Most 180s – bet on who you think will hit the most 180s in a match.
Total 180s – this allows you to bet whether you think the total amount of 180s will be under or over a specific number.
Handicaps – back a player to win or lose, after applying a positive or negative handicap to their score.
Highest Checkout – this allows you to back who you think will record the highest checkout in the match.
9-Dart Finish – back whether there will be a 9-dart finish in the match – usually at high odds!
To Win First Leg – this allows you to back who you think will win the opening leg of the match. This will always heavily favour who has the ‘throw’ in the first leg. However, it’s an excellent opportunity to get good odds on a break of throw.
Darts is a sport of fine margins – often allowing the underdog to prevail. In search of value in the betting markets, it’s important to trust the form of a player in the particular tournament, rather than their perceived form as judged by rankings or tournament wins. Players who are ranked in the 60s and 70s can often hit a purple patch of form over a weekend tournament, with the higher ranked and more experienced players using these tournaments to trial new darts, fights, or techniques (Peter Wright is a fine example of this).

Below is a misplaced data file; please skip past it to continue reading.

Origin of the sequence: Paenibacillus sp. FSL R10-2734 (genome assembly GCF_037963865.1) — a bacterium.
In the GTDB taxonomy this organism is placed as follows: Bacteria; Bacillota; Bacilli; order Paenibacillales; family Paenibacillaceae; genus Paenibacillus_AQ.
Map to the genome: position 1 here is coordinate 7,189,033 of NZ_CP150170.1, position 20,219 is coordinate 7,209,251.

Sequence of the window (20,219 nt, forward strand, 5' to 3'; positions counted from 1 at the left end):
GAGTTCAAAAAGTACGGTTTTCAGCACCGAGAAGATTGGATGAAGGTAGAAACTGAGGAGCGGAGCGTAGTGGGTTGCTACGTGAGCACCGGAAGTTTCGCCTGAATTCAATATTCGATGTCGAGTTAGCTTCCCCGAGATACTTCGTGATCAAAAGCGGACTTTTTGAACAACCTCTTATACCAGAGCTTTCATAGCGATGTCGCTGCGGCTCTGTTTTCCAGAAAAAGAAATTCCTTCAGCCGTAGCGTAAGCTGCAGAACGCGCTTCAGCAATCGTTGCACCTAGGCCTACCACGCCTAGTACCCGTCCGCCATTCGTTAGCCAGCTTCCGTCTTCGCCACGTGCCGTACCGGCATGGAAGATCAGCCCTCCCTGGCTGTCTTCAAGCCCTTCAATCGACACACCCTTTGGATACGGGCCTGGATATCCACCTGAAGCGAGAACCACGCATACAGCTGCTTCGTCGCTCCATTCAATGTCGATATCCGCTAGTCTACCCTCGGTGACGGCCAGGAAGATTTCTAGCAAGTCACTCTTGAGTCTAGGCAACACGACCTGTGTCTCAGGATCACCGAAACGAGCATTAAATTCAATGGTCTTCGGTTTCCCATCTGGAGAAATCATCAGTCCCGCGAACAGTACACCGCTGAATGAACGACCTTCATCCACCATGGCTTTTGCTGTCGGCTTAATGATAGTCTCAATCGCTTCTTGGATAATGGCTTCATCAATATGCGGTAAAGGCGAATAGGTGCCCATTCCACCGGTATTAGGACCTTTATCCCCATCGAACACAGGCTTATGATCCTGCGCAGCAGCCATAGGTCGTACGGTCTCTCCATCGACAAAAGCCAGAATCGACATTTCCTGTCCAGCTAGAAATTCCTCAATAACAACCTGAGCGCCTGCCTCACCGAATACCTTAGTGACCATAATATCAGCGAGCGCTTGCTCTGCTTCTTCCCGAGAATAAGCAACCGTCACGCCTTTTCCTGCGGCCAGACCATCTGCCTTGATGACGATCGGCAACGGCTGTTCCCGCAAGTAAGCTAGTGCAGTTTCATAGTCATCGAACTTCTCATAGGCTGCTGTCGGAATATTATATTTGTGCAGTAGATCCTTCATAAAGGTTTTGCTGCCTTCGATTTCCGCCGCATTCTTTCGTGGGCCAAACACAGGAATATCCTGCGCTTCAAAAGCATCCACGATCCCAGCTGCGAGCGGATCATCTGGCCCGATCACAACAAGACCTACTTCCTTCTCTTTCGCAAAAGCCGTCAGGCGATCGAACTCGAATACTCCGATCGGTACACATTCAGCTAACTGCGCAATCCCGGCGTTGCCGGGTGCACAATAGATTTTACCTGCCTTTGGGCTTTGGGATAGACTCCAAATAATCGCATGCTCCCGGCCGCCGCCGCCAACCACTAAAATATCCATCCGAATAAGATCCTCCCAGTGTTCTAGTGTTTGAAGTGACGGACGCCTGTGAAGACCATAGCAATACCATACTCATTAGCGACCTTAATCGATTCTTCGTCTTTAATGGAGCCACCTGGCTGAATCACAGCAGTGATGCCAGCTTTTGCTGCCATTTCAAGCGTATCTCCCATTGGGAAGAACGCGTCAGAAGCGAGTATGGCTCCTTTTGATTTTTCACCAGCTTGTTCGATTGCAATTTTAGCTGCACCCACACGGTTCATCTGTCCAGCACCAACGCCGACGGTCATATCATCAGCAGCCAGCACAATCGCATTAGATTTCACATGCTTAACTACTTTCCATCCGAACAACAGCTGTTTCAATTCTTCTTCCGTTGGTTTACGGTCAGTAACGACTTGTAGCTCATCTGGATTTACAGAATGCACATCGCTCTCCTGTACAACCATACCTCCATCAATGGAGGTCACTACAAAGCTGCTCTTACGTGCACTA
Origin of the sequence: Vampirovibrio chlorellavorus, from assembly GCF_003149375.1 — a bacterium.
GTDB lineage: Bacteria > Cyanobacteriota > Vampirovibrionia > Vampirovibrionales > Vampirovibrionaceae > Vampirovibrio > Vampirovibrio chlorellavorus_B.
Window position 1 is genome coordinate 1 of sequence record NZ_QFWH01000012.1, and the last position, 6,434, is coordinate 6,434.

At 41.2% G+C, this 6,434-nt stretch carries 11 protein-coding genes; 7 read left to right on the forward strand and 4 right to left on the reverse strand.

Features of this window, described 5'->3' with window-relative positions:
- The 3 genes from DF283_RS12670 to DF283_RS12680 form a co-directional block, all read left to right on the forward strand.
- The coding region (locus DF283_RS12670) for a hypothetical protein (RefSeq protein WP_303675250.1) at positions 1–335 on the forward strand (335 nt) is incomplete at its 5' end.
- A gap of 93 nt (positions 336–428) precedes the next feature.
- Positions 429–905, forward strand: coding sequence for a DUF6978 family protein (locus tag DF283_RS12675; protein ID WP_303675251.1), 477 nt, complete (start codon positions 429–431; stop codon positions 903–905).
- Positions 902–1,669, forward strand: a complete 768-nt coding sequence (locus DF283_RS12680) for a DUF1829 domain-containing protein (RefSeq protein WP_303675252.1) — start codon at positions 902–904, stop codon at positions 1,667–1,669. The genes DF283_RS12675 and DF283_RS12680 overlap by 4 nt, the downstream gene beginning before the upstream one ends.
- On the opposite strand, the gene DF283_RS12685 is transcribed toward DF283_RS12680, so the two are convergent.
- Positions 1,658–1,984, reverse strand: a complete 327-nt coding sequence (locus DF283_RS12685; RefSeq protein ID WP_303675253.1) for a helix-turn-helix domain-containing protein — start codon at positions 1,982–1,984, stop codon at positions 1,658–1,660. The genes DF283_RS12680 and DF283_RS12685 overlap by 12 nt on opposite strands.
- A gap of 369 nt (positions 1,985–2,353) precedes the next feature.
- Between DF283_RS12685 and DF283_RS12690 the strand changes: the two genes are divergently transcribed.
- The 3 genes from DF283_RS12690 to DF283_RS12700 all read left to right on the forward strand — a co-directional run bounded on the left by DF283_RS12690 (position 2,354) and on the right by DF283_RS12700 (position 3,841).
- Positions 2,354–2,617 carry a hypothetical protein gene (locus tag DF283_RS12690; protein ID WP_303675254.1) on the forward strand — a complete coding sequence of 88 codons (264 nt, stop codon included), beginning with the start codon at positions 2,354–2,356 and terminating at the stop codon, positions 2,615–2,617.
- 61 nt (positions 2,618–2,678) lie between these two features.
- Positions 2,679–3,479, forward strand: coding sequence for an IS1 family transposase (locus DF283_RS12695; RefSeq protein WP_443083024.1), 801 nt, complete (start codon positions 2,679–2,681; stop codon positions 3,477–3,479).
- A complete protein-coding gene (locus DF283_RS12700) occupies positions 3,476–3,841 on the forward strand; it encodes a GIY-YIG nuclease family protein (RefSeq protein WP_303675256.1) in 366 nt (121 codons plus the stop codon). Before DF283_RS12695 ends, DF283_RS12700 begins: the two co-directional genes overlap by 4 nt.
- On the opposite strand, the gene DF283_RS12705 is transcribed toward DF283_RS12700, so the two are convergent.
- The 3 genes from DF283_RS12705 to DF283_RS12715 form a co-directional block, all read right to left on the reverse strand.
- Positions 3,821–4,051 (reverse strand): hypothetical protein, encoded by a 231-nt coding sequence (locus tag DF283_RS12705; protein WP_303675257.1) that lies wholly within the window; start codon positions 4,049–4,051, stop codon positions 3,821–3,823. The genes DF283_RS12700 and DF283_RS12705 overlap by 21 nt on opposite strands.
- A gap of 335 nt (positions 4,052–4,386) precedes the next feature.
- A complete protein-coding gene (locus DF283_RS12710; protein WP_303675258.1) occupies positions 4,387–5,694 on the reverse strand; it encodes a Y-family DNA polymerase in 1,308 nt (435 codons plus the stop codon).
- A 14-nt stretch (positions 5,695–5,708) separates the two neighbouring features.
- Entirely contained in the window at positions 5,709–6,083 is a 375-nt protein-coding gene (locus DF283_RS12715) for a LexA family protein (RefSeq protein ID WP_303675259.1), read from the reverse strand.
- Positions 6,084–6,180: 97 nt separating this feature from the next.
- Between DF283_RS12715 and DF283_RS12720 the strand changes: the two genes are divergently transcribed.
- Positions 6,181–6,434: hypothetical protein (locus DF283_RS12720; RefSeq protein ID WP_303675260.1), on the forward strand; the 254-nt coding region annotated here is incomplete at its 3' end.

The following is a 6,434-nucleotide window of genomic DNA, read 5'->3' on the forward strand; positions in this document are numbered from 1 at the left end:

Gamblers should also consider the length of the match. For example, many European Tour events occur over the weekend, with a majority of the games being a race to six legs; this short format is a perfect opportunity for underdogs at a great price to get the victory.